Chapter 18- Speciation – quiz 5
Ch. 18 (Speciation). These include:
Sections 18.1, 18.2, 18.3, 18.6 (intro, 18.6a, 18.6b), 18.7 (intro, 18.7a, 18.7b), and 18.8
(intro, 18.8a, 18.8b, 18.8c).
18.1 What’s in the name ?
speciation is known as the process of species formation.
- in this chapter- the concept of species is explored and the mechanisms involved in
speciation and appreciate the importance of names of organisms in biology.
- communication can affect both inter- and intraspecifc behaviour
18.2 Definition of species
what are species defined as? it can be described many different ways
1. Biological Species Concept (BSC)- group of species that can successfully interbreed
together and produce fertile offspring.
2. Phylogenetic Species Concept (PSC)- group of species bound by a unique ancestry,
3. Ecological Species Concept - defines species as a group of organisms that share a
distinct ecological niche.
NSERT- definition of niche.
Problems with the Biological Species Concept
- the definition seems to work for species that reproduce sexually but it doesn't make
sense for species that reproduce asexually.
- doesn't address species that hybridize
Androdioesous species: composed of males and hermaphrodites (which produce both egg
Gynogenetic Species - species of only females that go through internal fertilization but
still need sperm. They need mechanical stimulation by sperm donated by other male
species. Therefore, they have to mate with other species. This goes against what the BSC
Hybridization: when species interbreed and produce fertile offspring. When sterile
offspring are produced, it doesn't put them outside the definition of BSC.
Recombination- is a principle advantage of sexual reproduction = explains it's prevalence
among living organism. Sexual reproduction involves genetic recombination.
18.3 One size does not fit all
- More than one definition of species in biology. - The diversity of species and their lifestyles partly reflects the mechanisms
underlying the processes of speciation.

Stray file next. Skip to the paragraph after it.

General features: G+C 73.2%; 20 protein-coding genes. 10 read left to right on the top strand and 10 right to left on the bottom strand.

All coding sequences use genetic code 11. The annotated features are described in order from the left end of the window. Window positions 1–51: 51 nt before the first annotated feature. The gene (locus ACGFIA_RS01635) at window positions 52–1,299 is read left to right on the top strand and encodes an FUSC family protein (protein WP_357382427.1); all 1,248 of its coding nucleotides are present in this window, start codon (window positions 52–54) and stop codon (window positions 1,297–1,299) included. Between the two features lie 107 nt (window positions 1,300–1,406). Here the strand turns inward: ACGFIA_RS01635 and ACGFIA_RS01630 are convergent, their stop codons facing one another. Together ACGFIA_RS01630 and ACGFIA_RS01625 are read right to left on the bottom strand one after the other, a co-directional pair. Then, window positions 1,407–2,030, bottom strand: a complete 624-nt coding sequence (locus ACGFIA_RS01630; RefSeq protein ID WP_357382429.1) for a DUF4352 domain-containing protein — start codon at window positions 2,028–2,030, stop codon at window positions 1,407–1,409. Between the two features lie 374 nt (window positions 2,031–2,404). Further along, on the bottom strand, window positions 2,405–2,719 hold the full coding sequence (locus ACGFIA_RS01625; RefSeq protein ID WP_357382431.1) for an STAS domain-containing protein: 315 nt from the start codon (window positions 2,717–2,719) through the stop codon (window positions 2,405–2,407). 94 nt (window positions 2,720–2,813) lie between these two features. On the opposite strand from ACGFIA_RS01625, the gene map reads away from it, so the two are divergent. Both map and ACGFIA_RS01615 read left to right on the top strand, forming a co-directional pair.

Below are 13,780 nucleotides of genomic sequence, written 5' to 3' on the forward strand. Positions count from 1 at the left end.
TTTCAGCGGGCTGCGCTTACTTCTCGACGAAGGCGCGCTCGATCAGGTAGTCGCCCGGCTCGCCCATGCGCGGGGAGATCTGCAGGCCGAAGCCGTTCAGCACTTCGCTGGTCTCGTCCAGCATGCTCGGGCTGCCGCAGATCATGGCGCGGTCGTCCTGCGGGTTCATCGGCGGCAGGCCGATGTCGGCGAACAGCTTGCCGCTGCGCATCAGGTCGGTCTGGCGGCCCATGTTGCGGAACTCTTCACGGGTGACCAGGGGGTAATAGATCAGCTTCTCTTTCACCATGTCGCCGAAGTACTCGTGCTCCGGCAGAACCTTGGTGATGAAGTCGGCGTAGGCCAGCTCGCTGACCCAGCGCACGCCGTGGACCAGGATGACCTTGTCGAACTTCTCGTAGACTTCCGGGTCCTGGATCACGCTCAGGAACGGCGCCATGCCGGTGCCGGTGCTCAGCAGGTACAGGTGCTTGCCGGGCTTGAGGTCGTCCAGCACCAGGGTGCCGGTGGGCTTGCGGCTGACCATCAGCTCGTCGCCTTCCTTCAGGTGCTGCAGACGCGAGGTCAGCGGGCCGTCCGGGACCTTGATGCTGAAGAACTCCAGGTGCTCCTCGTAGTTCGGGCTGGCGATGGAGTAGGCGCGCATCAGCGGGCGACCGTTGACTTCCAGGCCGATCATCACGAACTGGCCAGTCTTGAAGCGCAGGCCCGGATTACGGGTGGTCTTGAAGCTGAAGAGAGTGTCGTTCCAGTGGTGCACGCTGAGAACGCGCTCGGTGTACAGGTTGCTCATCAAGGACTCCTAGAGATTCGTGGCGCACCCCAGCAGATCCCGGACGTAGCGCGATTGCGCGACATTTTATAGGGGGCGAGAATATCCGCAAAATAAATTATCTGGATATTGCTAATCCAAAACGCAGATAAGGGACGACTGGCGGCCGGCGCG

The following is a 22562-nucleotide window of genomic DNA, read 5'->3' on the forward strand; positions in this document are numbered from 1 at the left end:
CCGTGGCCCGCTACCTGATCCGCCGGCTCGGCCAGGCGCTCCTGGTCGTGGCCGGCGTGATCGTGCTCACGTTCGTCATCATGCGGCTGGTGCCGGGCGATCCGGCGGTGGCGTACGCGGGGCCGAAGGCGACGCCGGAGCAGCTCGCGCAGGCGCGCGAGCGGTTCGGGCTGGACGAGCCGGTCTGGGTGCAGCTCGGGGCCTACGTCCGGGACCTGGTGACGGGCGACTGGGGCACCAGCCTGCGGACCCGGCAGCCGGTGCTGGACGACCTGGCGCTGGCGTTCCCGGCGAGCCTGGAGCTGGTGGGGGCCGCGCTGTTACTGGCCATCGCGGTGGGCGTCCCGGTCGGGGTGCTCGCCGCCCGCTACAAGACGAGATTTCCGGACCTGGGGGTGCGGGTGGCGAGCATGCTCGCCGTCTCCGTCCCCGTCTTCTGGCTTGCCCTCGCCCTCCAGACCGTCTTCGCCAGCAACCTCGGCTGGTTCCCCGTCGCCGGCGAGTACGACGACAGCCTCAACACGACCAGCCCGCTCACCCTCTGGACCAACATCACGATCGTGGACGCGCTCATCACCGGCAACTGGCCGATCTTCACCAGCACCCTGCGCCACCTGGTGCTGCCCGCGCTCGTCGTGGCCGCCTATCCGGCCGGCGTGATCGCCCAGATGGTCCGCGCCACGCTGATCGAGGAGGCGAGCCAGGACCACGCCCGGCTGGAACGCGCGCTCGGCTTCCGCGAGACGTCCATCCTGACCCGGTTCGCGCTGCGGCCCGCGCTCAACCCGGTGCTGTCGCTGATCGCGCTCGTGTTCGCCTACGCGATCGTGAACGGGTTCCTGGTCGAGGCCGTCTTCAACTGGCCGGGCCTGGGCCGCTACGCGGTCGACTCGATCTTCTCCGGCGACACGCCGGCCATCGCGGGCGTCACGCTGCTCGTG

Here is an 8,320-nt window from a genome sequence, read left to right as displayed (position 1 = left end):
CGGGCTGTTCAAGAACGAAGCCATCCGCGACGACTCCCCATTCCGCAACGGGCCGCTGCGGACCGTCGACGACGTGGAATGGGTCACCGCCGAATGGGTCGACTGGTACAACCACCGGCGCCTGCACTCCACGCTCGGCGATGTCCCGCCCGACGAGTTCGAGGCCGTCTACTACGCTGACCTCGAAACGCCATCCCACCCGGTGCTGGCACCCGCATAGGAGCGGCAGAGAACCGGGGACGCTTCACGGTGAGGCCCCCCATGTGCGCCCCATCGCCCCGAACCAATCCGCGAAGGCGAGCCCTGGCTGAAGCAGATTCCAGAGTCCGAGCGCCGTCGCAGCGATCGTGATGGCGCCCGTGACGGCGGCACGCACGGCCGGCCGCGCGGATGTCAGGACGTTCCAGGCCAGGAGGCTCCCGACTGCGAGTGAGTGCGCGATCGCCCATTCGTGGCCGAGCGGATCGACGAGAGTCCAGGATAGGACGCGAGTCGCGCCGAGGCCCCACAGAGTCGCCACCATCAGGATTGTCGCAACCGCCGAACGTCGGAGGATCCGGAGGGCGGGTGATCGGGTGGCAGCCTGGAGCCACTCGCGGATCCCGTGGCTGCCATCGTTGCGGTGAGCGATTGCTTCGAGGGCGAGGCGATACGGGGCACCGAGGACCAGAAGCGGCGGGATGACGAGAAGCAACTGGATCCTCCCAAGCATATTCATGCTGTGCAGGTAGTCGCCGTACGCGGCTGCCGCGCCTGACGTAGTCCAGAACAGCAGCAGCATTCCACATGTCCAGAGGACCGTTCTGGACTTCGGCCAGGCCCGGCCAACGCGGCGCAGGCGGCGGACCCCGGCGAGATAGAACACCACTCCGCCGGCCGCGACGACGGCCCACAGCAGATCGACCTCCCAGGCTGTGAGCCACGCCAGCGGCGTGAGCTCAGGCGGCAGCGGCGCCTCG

- Gene flow among individuals in a population of conspecfics mixes their genetic
material and is suppose to be like glue holding the species together.
- Individuals of different species are genetically isolated but spp that produce fertile
hybrids may not be naturally isolated. ( are they spp ??)
- The BSC explains why individuals of a species generally look alike = the
phenotype reflects the genotype = therefore individuals share similar genetic info.
Biologists use the similarities and differences in morphological traits as
- According to the MSC- individuals of the same spp share measurable traits that
distinguish them from individuals of other species.
- Paleonlogists use morphology to identify fossil to spp but also depend on info of
the fossils' age.
18.6 Geographic Variation
- subspecies: geographically separated pops of a species show a dramatic yet
noticeable phenotypic variation.
- Individuals from different spp usually interbreed where their geographic
distributions meet and their offspring often exhibit intermediate phenotypes.
18.6a Ring Species: Genes Flowing between Some Populations
- ring shaped geographic distribution that surrounds inhabitable terrain: pops next
to the ring species can still exchange material directly, but gene flow b/w distant
pops occurs only through intermediate pops.
18.b Clinal variation
- Clinal changes are smooth patterns of variation along a geographic gradient.
- Clines: when there is gene flow b/w adjacent pops that are adapting to slightly
18.7 reproductive Isolation
- important to BSC**
- reproductive isolating mechanism: biological characteristic that prevents the gene